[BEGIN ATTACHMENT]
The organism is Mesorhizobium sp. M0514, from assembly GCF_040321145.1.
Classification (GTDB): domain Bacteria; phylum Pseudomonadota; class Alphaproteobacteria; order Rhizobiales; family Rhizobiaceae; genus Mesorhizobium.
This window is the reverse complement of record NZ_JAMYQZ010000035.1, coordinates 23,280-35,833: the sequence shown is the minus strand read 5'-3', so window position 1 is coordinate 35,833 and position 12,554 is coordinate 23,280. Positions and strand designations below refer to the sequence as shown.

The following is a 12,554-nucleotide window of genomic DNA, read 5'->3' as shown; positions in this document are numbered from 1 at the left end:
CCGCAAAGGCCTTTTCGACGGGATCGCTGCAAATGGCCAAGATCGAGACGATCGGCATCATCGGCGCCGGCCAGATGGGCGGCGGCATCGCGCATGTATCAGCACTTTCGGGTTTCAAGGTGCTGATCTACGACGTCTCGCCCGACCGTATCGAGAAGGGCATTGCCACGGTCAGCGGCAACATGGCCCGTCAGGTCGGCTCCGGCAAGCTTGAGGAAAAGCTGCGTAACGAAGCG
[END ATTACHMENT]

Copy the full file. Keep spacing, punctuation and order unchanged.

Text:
The organism is Mesorhizobium sp. M0514, from assembly GCF_040321145.1.
Classification (GTDB): domain Bacteria; phylum Pseudomonadota; class Alphaproteobacteria; order Rhizobiales; family Rhizobiaceae; genus Mesorhizobium.
This window is the reverse complement of record NZ_JAMYQZ010000035.1, coordinates 23,280-35,833: the sequence shown is the minus strand read 5'-3', so window position 1 is coordinate 35,833 and position 12,554 is coordinate 23,280. Positions and strand designations below refer to the sequence as shown.

The following is a 12,554-nucleotide window of genomic DNA, read 5'->3' as shown; positions in this document are numbered from 1 at the left end:
CCGCAAAGGCCTTTTCGACGGGATCGCTGCAAATGGCCAAGATCGAGACGATCGGCATCATCGGCGCCGGCCAGATGGGCGGCGGCATCGCGCATGTATCAGCACTTTCGGGTTTCAAGGTGCTGATCTACGACGTCTCGCCCGACCGTATCGAGAAGGGCATTGCCACGGTCAGCGGCAACATGGCCCGTCAGGTCGGCTCCGGCAAGCTTGAGGAAAAGCTGCGTAACGAAGCG